"It's not a miracle. We've been working for 15 years for this. We've had problems, conflicts, yes. But you should judge it now on the results. I don't think you can say that's negative. I ask for an objective judgement. I think that F1 isn't bad.
What about the current Japanese invasion?
"Eight years ago, the Japanese weren't in motor racing," he explains. "I went to Japan to tell them they had to come into motor racing. They said 'Oh no, we don't want to because it will break down barriers. We don't want people talking about us'.
"But I said: 'No gentlemen. If you have good products, if you have victories, if you have success then you will have the potential of the open market.' That's when Honda started to attack. And they had the intelligence to devoted an unlimited budget."
If the Japanese invasion is to be stemmed, Balestre believes that other companies have to adopt the same approach.
"The Mercedes board decided to return to motor racing with an unlimited budget in order to win the World Sportscar Championship and they won it. I said the same thing to Monsieur Agnelli [of Fiat] a month and a half ago when he invited me to see him about the situation at Ferrari. I don't want to go into details, but I said that in my opinion there was a problem of personnel and a problem of budget, because you have to put everything into it if you want to be world champion.
"If all the other manufacturers made the same effort, there would not be such a thing as the Japanese invasion. I think that they have to make it a point of honour - and commercial interest - to beat the Japanese. I think it's possible and the proof is Renault and Frank Williams, who are doing a magnificent job.
With Max Mosley, 10 years before the Brit ousted him as president © LAT
"At the moment, with that development, the impact of motorsport and the world championship, we have an attraction which plays an important role. Mike Kranefuss [of Ford] told me that his board very excited if we can maintain this level of quality in the championship. I think it's the best way of attracting business within the sport.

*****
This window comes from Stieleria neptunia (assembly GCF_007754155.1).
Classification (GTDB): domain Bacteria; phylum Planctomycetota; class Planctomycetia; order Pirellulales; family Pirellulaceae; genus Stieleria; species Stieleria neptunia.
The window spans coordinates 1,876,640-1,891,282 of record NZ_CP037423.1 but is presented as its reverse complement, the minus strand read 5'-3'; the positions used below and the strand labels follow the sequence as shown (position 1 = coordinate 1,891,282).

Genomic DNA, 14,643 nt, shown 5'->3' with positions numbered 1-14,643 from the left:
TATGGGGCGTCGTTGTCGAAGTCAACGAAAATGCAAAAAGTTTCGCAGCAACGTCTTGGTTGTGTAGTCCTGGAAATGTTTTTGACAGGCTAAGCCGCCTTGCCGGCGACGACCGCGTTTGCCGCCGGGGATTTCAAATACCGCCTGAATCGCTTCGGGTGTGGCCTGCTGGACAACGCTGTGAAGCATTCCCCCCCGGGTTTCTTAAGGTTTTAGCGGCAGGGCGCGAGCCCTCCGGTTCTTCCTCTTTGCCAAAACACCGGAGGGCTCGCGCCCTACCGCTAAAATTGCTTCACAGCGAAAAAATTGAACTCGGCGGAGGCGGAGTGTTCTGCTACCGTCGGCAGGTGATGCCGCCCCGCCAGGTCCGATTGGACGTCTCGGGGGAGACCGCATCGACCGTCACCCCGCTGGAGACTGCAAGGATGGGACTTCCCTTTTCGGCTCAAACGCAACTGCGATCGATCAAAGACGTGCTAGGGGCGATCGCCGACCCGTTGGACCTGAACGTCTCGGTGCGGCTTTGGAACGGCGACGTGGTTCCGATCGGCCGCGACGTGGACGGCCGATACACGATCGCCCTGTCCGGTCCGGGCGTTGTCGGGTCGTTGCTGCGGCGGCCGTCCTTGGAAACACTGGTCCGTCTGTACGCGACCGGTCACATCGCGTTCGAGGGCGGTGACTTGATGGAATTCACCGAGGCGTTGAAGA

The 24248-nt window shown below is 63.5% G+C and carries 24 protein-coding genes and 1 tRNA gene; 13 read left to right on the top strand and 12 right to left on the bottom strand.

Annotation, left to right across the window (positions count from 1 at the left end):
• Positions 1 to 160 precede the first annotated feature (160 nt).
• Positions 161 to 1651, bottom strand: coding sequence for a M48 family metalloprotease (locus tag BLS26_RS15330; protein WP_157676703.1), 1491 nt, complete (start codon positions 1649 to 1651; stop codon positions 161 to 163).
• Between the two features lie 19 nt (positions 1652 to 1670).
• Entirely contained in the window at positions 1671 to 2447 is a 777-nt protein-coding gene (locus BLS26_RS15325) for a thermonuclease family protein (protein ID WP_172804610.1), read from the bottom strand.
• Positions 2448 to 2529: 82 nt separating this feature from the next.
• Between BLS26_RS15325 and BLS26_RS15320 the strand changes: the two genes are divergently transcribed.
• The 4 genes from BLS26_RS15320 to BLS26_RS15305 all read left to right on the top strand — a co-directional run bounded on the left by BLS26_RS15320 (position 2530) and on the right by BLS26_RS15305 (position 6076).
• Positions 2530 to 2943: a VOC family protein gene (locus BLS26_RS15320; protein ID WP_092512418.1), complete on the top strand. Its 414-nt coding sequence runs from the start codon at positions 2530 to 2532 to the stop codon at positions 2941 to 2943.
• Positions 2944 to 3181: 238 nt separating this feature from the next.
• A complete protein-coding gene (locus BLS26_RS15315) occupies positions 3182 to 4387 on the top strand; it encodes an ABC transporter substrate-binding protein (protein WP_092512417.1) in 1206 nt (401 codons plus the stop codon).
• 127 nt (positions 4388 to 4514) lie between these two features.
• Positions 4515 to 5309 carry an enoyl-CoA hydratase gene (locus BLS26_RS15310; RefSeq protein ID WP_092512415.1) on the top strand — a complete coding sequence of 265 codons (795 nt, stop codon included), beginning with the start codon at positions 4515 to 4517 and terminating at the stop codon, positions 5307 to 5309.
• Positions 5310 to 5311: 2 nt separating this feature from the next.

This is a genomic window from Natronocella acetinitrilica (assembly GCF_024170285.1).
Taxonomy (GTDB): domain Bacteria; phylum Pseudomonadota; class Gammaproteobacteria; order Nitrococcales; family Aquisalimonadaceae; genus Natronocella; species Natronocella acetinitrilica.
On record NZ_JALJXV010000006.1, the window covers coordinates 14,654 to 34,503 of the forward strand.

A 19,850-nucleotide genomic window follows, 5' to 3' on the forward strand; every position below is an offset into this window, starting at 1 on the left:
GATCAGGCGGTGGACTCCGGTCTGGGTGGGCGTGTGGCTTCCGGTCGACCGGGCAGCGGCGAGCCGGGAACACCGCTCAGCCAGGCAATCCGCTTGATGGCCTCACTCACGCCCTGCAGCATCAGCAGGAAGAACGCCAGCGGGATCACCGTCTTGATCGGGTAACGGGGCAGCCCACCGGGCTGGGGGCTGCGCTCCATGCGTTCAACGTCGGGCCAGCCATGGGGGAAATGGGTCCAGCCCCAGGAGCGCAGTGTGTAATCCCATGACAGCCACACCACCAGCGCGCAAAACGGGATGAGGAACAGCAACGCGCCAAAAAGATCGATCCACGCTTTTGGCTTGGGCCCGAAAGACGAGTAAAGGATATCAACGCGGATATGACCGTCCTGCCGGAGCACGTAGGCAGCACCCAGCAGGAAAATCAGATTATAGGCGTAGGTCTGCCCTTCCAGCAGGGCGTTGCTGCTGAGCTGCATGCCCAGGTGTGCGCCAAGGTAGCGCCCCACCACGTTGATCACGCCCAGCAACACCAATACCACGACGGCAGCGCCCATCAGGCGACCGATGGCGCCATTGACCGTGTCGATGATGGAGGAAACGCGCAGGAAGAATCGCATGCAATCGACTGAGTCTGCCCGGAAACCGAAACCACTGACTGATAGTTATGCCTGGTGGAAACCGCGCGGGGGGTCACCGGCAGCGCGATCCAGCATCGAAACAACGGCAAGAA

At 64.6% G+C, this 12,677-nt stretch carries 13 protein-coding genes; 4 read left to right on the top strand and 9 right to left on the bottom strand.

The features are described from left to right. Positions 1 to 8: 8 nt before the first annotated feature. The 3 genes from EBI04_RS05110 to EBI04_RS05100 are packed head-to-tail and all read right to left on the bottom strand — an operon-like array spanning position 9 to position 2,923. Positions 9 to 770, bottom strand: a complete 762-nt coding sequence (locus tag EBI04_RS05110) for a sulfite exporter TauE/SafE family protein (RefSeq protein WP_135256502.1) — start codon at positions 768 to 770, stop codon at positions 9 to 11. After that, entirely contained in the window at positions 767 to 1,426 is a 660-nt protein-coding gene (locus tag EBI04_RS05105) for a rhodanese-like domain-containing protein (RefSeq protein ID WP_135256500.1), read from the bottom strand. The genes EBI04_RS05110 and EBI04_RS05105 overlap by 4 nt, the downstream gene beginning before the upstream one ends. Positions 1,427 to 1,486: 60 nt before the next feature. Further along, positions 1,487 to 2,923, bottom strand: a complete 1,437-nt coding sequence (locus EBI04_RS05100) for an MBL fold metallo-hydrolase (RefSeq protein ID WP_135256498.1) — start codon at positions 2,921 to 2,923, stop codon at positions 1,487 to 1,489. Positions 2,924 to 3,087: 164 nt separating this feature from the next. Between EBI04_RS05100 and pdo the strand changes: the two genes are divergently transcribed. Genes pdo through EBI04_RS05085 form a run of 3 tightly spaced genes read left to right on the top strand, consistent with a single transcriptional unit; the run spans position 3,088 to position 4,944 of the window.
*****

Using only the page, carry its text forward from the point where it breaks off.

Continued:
"Do you know at Silverstone there were 20,000 meals served to Paddock Club members on Sunday? Tennis is nothing compared to this now. I was jealous before.
"I have a letter from Jean-Luc Lagardere, the president of Matra, whom I saw at Magny-Cours, who said to me: 'President, thank you for what I have found. I haven't been to a race meeting for 20 years, the professionalism, the competence, the new organisation. I'm full of admiration, it's extraordinary.'
"Before the British Grand Prix I was very happy to visit the factories of the two major teams in Britain. I spent the morning with Ron Dennis at McLaren and the afternoon with Frank Williams.
"The McLaren organisation and the factory was extraordinary. It's the extraordinary peak of technology. It's already motor racing in the 21st century. The others are following. They have to.
"Similarly there is competition among the circuits. Each year there are now achievements and new investments at each circuit. They are in competition with each other and I encourage this. Each year we have the big F1 seminar in February with 200 people, including all the clerks of the course in the world, all the organisers and all the promoters. We establish the checklist - the Cahier des Charges - and the programmes for each race and for the whole championship.
"The same is true in safety. We're always searching to see if we can enlarge the roll bar to reinforce protection or conduct new tests on seat belts. We're always seeking to improve. We have the budget. We have the resources.